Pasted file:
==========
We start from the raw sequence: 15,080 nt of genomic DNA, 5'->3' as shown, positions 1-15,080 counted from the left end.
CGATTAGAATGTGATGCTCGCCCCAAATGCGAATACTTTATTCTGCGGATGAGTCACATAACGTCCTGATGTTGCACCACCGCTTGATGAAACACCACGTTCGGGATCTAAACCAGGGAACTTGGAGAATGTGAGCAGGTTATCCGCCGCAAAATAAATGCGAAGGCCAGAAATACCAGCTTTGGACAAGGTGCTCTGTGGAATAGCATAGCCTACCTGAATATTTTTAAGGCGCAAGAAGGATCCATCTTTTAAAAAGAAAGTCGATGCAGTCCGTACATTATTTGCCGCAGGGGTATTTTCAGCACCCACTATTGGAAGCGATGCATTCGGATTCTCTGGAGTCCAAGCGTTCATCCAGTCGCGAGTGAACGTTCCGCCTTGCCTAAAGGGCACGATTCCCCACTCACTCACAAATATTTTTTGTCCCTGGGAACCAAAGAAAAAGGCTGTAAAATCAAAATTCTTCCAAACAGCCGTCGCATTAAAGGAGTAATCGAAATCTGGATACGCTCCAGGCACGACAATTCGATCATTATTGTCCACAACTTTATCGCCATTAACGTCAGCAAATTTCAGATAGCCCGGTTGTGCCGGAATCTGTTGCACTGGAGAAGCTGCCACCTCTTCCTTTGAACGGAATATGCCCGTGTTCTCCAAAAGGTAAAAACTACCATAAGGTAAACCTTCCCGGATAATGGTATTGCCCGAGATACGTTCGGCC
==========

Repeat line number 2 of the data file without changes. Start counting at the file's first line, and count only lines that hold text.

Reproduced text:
CGATTAGAATGTGATGCTCGCCCCAAATGCGAATACTTTATTCTGCGGATGAGTCACATAACGTCCTGATGTTGCACCACCGCTTGATGAAACACCACGTTCGGGATCTAAACCAGGGAACTTGGAGAATGTGAGCAGGTTATCCGCCGCAAAATAAATGCGAAGGCCAGAAATACCAGCTTTGGACAAGGTGCTCTGTGGAATAGCATAGCCTACCTGAATATTTTTAAGGCGCAAGAAGGATCCATCTTTTAAAAAGAAAGTCGATGCAGTCCGTACATTATTTGCCGCAGGGGTATTTTCAGCACCCACTATTGGAAGCGATGCATTCGGATTCTCTGGAGTCCAAGCGTTCATCCAGTCGCGAGTGAACGTTCCGCCTTGCCTAAAGGGCACGATTCCCCACTCACTCACAAATATTTTTTGTCCCTGGGAACCAAAGAAAAAGGCTGTAAAATCAAAATTCTTCCAAACAGCCGTCGCATTAAAGGAGTAATCGAAATCTGGATACGCTCCAGGCACGACAATTCGATCATTATTGTCCACAACTTTATCGCCATTAACGTCAGCAAATTTCAGATAGCCCGGTTGTGCCGGAATCTGTTGCACTGGAGAAGCTGCCACCTCTTCCTTTGAACGGAATATGCCCGTGTTCTCCAAAAGGTAAAAACTACCATAAGGTAAACCTTCCCGGATAATGGTATTGCCCGAGATACGTTCGGCC